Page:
Yesterday was the first day in a week I was able to wear shorts. You have no idea how thrilled I was by this circumstance. We were lucky; the maelstrom that made national news was an upslope. At ninety-one sixty, we got our fair share of rain, but we were up top. The river swelled but one night like early runoff and then it was murk and dragons and rain like Africa.
Since it was the first day it didn't rain at all, and, of course my solitary walkabout day, I fucked off for the outback. The Rosalie Trail runs along the southwestern edge of the Mount Evans Wilderness, from which one could trek as far as Abyss Lake-a commitment I'm up for, it's just finding the time. Were I given to pride-a sin, I've heard, there was even a film about it with Brad Pitt-I'd be proud of myself for keeping my bastard new year's resolution.
Looking down along Scott Gormer Creek...
I have never been one for titles, finding labels to be oh so limiting, creating a social expectation-and we all know I'm no good at being social or doing what's expected. Be that as it may, I could not help but wonder if with recent walkabouts I could call myself a trekker or mountaineer, but perhaps I give myself way too much credit. I like to walk. It's meditative.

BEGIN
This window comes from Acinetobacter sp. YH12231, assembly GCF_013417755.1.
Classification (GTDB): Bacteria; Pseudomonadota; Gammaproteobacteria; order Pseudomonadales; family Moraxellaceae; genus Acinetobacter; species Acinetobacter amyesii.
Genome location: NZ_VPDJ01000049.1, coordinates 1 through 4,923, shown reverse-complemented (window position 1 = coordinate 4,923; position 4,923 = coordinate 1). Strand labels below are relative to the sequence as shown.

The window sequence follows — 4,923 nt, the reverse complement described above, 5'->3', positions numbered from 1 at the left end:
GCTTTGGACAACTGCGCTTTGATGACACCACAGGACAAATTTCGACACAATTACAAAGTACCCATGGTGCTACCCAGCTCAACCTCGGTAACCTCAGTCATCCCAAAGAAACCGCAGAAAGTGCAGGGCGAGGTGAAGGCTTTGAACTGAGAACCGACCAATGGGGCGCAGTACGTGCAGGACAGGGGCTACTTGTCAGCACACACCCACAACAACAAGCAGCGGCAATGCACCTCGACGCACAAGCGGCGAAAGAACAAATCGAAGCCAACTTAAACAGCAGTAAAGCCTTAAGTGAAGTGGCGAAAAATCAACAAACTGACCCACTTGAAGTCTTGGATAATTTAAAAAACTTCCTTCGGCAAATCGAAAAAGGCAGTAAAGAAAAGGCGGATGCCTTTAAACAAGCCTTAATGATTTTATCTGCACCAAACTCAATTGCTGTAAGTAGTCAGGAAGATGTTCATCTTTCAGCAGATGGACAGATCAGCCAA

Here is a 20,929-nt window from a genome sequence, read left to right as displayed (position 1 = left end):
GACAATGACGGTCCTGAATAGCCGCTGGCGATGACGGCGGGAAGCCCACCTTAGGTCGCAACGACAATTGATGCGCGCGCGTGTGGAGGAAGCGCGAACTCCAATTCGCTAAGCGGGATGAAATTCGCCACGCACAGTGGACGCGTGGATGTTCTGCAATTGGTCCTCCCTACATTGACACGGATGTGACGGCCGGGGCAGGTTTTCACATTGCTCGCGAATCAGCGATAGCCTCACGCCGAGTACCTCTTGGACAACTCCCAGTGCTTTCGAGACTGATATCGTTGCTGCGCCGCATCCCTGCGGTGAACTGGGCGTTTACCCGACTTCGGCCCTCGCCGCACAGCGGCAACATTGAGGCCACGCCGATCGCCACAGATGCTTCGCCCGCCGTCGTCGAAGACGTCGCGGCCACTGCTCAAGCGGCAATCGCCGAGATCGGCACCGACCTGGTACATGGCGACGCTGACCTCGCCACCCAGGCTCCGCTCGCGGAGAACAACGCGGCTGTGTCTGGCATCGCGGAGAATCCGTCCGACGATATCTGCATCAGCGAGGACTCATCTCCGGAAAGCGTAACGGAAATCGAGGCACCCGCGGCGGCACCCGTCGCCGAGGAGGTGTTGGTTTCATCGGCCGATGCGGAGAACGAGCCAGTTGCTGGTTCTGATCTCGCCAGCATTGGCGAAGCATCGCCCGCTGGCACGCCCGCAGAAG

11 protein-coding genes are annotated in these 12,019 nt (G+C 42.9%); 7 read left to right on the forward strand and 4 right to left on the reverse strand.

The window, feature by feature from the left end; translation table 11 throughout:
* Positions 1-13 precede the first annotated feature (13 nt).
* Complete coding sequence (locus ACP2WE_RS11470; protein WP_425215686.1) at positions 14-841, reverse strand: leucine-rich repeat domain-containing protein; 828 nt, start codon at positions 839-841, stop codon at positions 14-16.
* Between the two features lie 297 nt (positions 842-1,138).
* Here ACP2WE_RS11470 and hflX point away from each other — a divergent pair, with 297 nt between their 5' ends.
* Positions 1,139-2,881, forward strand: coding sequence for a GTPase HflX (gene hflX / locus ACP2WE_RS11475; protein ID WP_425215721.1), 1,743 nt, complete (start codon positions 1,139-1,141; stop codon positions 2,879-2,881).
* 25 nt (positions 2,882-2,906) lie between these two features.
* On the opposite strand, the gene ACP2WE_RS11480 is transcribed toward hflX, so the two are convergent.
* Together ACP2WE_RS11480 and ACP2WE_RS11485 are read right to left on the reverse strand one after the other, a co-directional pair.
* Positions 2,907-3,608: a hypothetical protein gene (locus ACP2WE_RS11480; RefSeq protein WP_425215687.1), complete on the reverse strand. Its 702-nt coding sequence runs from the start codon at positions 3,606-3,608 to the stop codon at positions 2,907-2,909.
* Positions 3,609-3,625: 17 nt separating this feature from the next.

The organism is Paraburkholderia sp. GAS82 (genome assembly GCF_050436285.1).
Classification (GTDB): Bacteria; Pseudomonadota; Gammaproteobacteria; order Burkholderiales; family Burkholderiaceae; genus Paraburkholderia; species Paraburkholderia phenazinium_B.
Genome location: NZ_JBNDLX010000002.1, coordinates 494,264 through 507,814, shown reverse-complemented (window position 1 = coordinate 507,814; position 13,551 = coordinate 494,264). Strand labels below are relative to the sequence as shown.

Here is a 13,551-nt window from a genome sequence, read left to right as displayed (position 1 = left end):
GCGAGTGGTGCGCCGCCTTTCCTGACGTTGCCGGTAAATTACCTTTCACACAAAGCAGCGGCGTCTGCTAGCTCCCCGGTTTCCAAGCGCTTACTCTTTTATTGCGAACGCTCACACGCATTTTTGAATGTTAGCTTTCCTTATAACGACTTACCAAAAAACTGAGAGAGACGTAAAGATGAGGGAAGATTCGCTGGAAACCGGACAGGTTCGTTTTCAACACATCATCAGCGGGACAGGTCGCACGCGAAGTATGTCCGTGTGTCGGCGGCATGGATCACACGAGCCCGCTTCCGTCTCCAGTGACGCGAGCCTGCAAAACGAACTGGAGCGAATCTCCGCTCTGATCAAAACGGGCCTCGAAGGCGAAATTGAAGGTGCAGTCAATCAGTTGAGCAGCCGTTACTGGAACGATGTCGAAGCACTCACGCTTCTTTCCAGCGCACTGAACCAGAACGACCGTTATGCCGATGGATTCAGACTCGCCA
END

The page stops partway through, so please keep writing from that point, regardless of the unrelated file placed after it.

Today Sabina and I mean to wander Butler Gulch. Woods, tundra, and mine ruins. Everybody wins. A week to the day we made our annual pilgrimage to the Great Stupa. We got home just before the maelstrom truly hit. The stupa was one of those places that was cut off by flooding. We were lucky.
And we are lucky enough to go on walkabout. Just as we are lucky enough to live in an extraordinary place that others come to vacation at and be acquainted with extraordinary people. As we finish breakfast and get our packs together, I cannot help but muse how as we head into the Backcountry we are once again going on pilgrimage, and such a thought pleases me.